- Thiame has run Prudential since 2009. Before that, he held positions at Aviva (another insurer) and McKinsey.
Tue, Feb. 24, 1:56 AM
- U.S. officials are probing at least 10 major banks for the possible rigging of precious-metals markets, even though European regulators shelved a similar investigation after finding no evidence of wrongdoing, WSJ reports.
- The DOJ is scrutinizing the price-setting process for gold, silver, platinum and palladium in London, while the Commodity Futures Trading Commission has opened a civil investigation.
- Banks under scrutiny: HSBC, BNS, BCS, CS, DB, GS, JPM, OTCPK:SCGLY, OTCPK:SGBLY, UBS
Fri, Feb. 20, 5:34 AM
- Credit Suisse (NYSE:CS) bankers did not force the sale of a Georgian-born oligarch’s stake in Azerbaijan’s largest oil field, a London court ruled today.
- Zaur Leshkasheli claimed CS breached a contract when it called in a loan to force the sale of his 51% stake in the Kyurovdag field, and that CS ignored or frustrated interest from potential buyers in Asia, Russia and the Middle East.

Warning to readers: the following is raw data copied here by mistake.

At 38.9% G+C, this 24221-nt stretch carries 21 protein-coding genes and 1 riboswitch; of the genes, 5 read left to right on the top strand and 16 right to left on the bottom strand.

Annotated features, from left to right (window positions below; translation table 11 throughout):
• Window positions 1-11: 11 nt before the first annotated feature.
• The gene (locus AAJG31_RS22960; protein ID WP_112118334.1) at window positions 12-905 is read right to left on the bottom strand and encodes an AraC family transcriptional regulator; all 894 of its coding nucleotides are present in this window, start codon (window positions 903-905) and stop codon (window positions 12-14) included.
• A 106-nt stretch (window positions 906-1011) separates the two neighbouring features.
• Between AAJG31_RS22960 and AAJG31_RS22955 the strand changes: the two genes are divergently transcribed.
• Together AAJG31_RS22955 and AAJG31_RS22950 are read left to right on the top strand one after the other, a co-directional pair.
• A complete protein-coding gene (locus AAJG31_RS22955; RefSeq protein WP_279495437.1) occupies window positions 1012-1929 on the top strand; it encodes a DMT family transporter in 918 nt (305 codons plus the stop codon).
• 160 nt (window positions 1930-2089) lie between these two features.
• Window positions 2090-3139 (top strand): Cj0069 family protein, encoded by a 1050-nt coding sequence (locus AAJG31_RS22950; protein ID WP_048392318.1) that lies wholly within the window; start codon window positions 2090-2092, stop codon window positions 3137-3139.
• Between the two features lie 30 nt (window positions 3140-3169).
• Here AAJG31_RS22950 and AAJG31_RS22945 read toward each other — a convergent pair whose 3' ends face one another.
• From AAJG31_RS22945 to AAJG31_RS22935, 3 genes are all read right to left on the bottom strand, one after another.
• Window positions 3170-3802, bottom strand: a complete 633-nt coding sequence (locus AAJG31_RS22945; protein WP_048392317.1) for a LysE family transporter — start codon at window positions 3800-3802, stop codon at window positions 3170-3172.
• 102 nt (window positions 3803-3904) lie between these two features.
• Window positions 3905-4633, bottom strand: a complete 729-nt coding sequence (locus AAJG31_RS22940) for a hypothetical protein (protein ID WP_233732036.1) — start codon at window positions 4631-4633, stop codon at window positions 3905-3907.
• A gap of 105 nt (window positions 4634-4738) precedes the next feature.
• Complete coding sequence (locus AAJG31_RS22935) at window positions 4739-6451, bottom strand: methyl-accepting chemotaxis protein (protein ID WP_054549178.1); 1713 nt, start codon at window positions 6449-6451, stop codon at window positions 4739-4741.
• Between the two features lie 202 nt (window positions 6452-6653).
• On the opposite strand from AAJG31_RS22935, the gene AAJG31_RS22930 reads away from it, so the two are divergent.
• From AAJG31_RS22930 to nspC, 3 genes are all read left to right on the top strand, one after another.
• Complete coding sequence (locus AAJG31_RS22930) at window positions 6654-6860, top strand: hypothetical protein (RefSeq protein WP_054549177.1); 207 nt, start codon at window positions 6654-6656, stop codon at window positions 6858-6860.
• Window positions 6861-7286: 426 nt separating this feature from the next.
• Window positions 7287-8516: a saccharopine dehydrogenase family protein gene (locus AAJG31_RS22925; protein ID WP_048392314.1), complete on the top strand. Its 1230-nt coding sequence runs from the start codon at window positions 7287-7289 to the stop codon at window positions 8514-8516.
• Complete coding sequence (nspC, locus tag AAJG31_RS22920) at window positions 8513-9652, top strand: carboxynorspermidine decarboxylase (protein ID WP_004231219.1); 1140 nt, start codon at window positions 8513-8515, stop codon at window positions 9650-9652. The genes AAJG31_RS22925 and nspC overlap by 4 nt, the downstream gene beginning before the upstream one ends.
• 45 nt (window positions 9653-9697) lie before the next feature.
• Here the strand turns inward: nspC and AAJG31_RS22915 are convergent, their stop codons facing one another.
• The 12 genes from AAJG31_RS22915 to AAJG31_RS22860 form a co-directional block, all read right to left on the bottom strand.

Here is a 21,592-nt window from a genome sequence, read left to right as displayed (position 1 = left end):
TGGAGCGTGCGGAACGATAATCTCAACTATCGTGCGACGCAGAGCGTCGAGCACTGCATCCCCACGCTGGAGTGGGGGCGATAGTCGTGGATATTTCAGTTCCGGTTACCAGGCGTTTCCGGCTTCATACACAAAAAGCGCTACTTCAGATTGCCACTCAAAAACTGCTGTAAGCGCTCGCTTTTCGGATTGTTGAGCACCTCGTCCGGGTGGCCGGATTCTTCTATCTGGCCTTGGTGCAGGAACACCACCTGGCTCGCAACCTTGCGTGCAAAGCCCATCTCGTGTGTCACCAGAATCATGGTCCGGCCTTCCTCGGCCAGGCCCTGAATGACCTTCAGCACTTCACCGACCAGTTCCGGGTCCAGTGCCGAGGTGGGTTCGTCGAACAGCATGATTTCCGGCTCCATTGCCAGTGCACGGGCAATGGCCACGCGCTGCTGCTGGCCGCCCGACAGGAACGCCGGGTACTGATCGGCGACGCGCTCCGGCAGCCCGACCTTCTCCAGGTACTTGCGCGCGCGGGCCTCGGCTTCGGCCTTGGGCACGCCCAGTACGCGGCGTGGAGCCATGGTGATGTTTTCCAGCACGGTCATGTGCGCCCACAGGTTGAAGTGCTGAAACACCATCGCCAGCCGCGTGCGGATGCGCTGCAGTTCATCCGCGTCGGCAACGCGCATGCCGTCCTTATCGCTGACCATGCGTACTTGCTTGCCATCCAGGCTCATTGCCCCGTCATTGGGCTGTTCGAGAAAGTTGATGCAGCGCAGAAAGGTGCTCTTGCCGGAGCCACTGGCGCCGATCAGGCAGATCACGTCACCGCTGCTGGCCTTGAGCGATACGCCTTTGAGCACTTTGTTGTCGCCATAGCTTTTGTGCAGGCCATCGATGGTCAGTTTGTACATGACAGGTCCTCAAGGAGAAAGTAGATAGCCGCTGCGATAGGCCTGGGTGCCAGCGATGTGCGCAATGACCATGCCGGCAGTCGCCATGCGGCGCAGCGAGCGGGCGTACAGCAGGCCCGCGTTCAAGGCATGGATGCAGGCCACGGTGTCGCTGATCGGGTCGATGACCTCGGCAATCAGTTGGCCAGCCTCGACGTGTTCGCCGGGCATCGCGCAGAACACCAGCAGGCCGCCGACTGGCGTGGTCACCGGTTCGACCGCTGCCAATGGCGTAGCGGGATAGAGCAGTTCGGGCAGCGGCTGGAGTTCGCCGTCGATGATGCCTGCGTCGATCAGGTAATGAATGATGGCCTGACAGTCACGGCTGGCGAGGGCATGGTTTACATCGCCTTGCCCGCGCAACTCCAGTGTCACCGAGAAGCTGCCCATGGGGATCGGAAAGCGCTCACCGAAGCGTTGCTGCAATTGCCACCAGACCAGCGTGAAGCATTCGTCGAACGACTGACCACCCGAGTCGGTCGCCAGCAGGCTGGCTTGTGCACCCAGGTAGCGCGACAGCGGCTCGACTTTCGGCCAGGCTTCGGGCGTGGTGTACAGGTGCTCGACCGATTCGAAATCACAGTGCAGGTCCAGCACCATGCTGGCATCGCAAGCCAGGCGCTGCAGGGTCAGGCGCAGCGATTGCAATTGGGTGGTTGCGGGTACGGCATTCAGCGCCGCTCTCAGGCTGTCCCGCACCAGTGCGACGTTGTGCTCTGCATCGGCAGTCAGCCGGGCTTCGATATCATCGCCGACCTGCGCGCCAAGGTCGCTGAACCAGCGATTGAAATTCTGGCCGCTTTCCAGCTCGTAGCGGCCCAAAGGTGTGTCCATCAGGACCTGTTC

Fri, Feb. 20, 4:48 AM
- Squeezed by new capital and risk rules and tough markets, Wall Street is taking the ax to its workforce, a report by London research firm Coalition shows.
- The number of investment bankers, traders, salespeople and research analysts at the world’s largest banks has fallen 20% globally since its recent peak in 2010.
- While job cuts on the front end have become standard, firms have been increasing their back-office hiring to beef up controls in areas ranging from compliance to risk.
- Related tickers: BAC, BCS, OTCQX:BNPQY, C, CS, DB, GS, JPM, MS, UBS
Wed, Feb. 18, 5:37 AM
- The Swiss government will lay out tougher capital requirements for UBS (NYSE:UBS) and Credit Suisse (NYSE:CS) by year-end, ensuring the banks are not too big to fail.
- "Additional measures and adjustments are required to boost the resilience of systemically important banks further," the Swiss government said in a statement.
- Hundreds of banks, including UBS, were bailed out during the 2007-09 financial crisis.
Thu, Feb. 12, 9:15 AM
Thu, Feb. 12, 3:13 AM
- Far exceeding expectations, Credit Suisse (NYSE:CS) said it swung to a net profit of 921M francs ($990.8M) in the fourth quarter, as the bank announced pay cuts for senior executives and braced for challenges presented by the strengthened franc.
- Due to the strong local currency, "we estimate the net adverse impact on our profit to be approximately 3% and expect to more than offset this impact through the announced measures by end-2017," CEO Brady Dougan said in a statement.